x Abu Dhabi, UAEMonday 24 July 2017

Rulings by Egypt's high court reveal the old guard's plan for a comeback

Eleventh-hour rulings by Egypt¿s high court reveal the old guard¿s plan for a comeback, an Arabic language columnist writes. Other topids in today's roundup: Syria's crisis and honesty in Israel.

The lead-up to the presidential election run-off in Egypt was been tense enough before the last-minute decisions of the Supreme Constitutional Court (SCC), Abdel Bari Atwan, editor of the pan-Arab newspaper Al Quds Al Arabi, said in a column yesterday.

He was referring to rulings that effectively dissolved parliament and reversed a law eliminating presidential candidates who had held senior positions under the old regime.

"That is one backstabbed parliament," the editor wrote.

The presidential run-off is been scheduled for yesterday and today. The results of the first round pitted Mohammed Morsi against Ahmed Shafiq, the last prime minister under the regime of President Hosni Mubarak.

Mr Shafiq, a former air force commander, is seen by many as the favourite of the Supreme Council of the Armed Forces (Scaf), the acting rulers of post-revolution Egypt.

"The ruling Scaf has dealt the Muslim Brotherhood a pre-emptive blow, using the convenient gloves of the constitutional court … just two days before the start of the second and decisive round of the presidential election," the editor wrote.

The Brotherhood has learnt from its "disastrous mistakes" in the past, and did not go in for the army council's "carefully laid trap" this time, he noted. The Brotherhood has not, in other words, rejected the SCC's rulings.

The army generals wanted the Brotherhood, which stands to lose almost 50 per cent control of parliament, to react emotionally, withdraw from the presidential election and call for street protests - which would have reset the clocks in Egypt back to January 25, 2011, when the revolution started.

But it remains to be seen whether the Brotherhood's belated prudence will save the day, the editor noted. They have failed all along in garnering the trust of important segments of the Egyptian electorate, namely minorities and secularists.

This alone gave the army a big margin for manoeuvre, according to the editor, and increased the chances of a candidate like Mr Shafiq, whose candidacy was inconceivable last year.

Scaf has also capitalised on the revolutionary youth's inexperience and fascination with the glitter of TV cameras.

"While they were hopping from one talk show to another, inside studios owned by businessmen with known ties to the old regime, Scaf's advisers were laying down meticulous plans to abort the revolution."

The old guard are making their slow comeback, and if they succeed, they will "release all the vipers of corruption from their traps" and "mummify Mubarak like a Pharaoh".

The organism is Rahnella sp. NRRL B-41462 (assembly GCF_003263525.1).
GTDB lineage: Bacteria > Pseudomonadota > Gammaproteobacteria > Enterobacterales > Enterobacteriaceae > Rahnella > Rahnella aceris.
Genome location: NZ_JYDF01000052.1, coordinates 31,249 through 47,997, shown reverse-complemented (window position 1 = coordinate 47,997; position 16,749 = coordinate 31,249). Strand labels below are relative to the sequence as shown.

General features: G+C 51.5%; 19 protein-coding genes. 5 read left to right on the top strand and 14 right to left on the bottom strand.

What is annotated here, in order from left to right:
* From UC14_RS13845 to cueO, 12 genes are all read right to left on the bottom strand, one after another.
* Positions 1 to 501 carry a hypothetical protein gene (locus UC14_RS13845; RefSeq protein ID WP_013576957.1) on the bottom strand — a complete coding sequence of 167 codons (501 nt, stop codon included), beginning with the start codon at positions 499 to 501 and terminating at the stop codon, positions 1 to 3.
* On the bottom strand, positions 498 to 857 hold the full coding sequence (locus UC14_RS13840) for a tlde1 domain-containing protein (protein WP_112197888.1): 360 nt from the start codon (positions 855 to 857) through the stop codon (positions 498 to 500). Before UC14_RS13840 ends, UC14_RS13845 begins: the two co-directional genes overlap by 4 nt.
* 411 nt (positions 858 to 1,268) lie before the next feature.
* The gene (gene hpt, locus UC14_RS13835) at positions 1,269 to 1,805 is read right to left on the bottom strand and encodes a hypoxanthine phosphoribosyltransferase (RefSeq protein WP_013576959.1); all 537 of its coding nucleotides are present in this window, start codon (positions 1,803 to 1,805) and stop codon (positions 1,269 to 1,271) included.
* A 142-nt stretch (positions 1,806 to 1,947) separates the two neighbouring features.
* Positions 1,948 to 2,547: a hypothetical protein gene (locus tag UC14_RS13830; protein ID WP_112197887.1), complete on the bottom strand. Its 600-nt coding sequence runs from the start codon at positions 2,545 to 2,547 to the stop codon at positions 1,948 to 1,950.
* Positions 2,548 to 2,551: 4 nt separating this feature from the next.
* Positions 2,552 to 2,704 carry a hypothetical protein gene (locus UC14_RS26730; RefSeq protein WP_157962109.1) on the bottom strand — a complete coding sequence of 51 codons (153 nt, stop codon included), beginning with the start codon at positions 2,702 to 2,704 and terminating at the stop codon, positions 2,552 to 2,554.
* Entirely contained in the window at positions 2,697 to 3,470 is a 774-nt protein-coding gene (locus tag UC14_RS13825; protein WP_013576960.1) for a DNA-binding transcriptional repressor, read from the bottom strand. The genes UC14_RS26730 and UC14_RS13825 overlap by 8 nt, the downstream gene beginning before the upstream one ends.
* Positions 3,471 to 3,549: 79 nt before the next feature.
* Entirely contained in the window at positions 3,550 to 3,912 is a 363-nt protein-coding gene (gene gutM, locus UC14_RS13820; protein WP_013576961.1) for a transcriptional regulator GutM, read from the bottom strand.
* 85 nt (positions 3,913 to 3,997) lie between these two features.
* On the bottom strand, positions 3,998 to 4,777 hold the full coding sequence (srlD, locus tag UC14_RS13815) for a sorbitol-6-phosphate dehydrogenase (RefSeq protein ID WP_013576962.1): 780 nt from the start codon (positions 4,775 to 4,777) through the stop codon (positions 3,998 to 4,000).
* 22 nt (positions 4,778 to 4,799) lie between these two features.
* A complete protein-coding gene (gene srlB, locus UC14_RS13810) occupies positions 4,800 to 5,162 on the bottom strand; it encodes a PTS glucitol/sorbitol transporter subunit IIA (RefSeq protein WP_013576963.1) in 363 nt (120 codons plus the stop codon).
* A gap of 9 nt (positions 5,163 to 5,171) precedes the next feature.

It wasn't a slip of the tongue, the editor concluded, when Mr Sharif told supporters before the end of the campaign period "we are coming back, whether they like it or not".

Delays of Annan plan are costly for Syrians

The "big guys" need time to negotiate the power balance in the Middle East before the Syrian crisis is resolved, Syrian columnist Hussein Odat wrote in the Dubai-based newspaper Al Bayan yesterday.

And those "big guys" are not too concerned that the Syrian people will be jumping out of the frying pan and into the fire for as long as that process takes, the writer went on.

He was referring, he explained, mostly to the members of the UN Security Council, countries still supporting the Kofi Annan peace plan in Syria, although it has already turned out to be a failure.

Just recently, Mr Annan, the envoy of the United Nations and the Arab League to Syria, announced in a joint press conference with Hillary Clinton the US secretary of state that his plan has not been successful. But neither he nor Mrs Clinton declared it, as they should have, a "failure".

For his part, Sergey Lavrov the Russian foreign minister keeps saying that his country is not insisting that the Syrian president Bashar Al Assad stay in power. But Russia will not allow his forced departure unless the Syrian people unanimously agree that he must go, he said.

Mr Lavrov forgets that his own boss, President Vladimir Putin, was elected by barely half the Russian vote.

Unanimity on virtually anything is a fantasy. In the real world, Syrians suffer.

When an Israeli official calls a spade a spade

It is rare to come across an Israeli politician who speaks without equivocations about Israel's real plans in Palestine, but Moshe Ya'alon, Israel's deputy prime minister, may just be the one, the West Bank-based newspaper Al Quds said in an editorial on Friday.

"The man apparently can't stand sugar-coated or misleading talk, or perhaps he is eyeing a special position within far-right circles. Or, why not, he may be entertaining plans to start his own party, like all Israeli chiefs of staff before him," the newspaper said.

Mr Ya'alon, who is also the minister of strategic affairs in Benjamin Netanyahu's government, said on a recent occasion that the current status of occupation in Palestine is "very comfortable" for Israel, Al Quds reported, and that Israel "will have no complaints" about the status quo if it lasts for another 100 years.

Mr Ya'alon also added that Israel will not give up as much as one millimetre of occupied Palestinian land.

"By saying that, he has issued a death sentence for the peace talks … which have been on life support for the past several years anyway," the paper said.

All Israel wants is land without peace; that seems to be its sole strategic option. And now a top Israeli official is here to vouch for that.

* Digest compiled by Achraf El Bahi

aelbahi@thenational.ae